Comment Of The Day
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Tuesday, July 21, 1998

Mr. President, It's For You.

You're sitting there on Air Force One wondering what in the world the Joint Chiefs are thinking of. Why would they suggest such a thing? Castro is getting older and older, why try these stupid tricks that can only backfire? You look out the window on the final approach to Washington.You know your helicopter, Marine One, is waiting for you with its escorts. Nancy's back at the White House arranging a terrific dinner and then after a few more days of meetings, it's off to the Western White House. The ranch. The one place where you are really at ease. Out of range, really, of all the cameras, all the reporters and all of the mumbo jumbo. Just take that old ax and give it a full-arm swing. Hear the mighty crack of the sharp metal blade against the wood. Watch the chips fly. It's so invigorating. You can feel your muscles twitch in anticipation. Someone hands you the phone,
"Mr. President, it's for you. It's the Vice President." That guy again. You say hello and discuss how you should remember to mention his shepherding of the White House while you were in China. How he has done such a magnificent job. His strangely angular face is clearly in your mind, and his wry, knowing smile. As though he is inevitable, waiting. Well, it's not over yet. The plane's massive landing gear goes down with a thump thump, the pilot alerts you and the Presidential party that landing is imminent and everyone takes their seat. You love this time. Everyone is out of the way, safely in their seats and you, The President Of The United States, are alone with your thoughts. What are you thinking about? Nancy of course. How she is always there to soften things. Always there at night when you go to bed to tell you she loves you and that everything will be all right. Always there through the thick and the thin. The plane is roaring to a stop. Everyone is bustling around you. The President needs this. The President needs that. The President is getting ready. Open the door.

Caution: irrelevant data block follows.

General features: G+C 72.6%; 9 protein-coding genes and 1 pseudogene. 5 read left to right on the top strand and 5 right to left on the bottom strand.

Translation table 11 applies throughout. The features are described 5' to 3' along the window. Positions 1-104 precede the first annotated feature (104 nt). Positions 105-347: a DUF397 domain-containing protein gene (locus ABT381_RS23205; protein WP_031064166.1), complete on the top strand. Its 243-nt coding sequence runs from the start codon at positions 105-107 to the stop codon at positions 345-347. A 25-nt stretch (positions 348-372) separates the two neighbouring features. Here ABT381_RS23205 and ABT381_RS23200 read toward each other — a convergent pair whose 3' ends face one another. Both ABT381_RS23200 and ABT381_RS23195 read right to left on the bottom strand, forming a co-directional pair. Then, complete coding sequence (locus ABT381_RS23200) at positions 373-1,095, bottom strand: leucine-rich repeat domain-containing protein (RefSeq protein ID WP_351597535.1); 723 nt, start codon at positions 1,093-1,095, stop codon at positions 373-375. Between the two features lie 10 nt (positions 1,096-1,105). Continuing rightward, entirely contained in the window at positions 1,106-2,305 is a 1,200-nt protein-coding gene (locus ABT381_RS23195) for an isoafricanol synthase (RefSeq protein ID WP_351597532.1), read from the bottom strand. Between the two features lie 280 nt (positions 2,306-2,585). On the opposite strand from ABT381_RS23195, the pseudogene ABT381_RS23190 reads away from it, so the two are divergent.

You stand in the doorway before the world. Camera flashes go off like strobe lights, endlessly. People are shouting and asking questions. You raise your hands in a two-handed Presidential wave. You are glad to be back at the seat of power. The world applauds your famous smile, your famous enthusiasm and gregariousness. The world loves you and the world knows you love them. The flashing lights, the loud cheers, the crowds pressing in. The entertainer in you has to admit,
it's a great life....

"Ronnie..." someone is calling you. Who is it? "Ronnie, it's me, Nancy." You turn in the direction of the sound, but there are only strangers. Who are all these people, you ask? What do they want? You notice the cardigan sweater you're wearing and the soft material of the chair you are sitting in. "He doesn't recognize me," the voice says. Who? Who doesn't? you ask, bewildered.

Then, you're walking to the limousines and waving. The band is playing. Aides are running ahead and the Secret Service is fanning out. As you get into the limo, a smartly-dressed female aide hands you the red phone, and says, "Mr. President, it's for you." You take it and say, "Hello, this is The President...."

"Look, he's fallen asleep again," she says, disappointed. "He just doesn't know me anymore." It's so sad, she thinks, but never speaks it. He was the President and the world waited for his every word. Now look at him. So sick. So alone. Just sitting there, day after day. So sad. So sad...

"Yes, we can definitely do that. But the Wall still bothers me. It has to go. Without that everything else looks like business as usual." The limo is now moving through the rush hour traffic and you are waving to the commuters as you speak into the phone, rushing past them. Important Presidential things have precedence. They understand.

To the crowds standing along Pennsylvania Avenue, it's the same old Ronald Reagan, smiling through the window, waving on his way into the heart of history. The people see their owned blurred reflections in the tinted limousine windows with his familiar face behind, inside at the same time as though he was in the crowd with them and they were in the car all the same, together. As the big car turns into the White House driveway the image lingers in their eyes and their minds.

The old man in the soft-material chair, in the smooth cardigan sweater is asleep, smiling. There is someone crying softly in the room, lovingly, as though she is hanging on, not letting go, long after all is lost. She knows that memories are all any of us have and they must be indulged, enjoyed, and suffered. Else the cold hand of fate has its darkest way with us. And, that, we cannot never allow.

See you next time.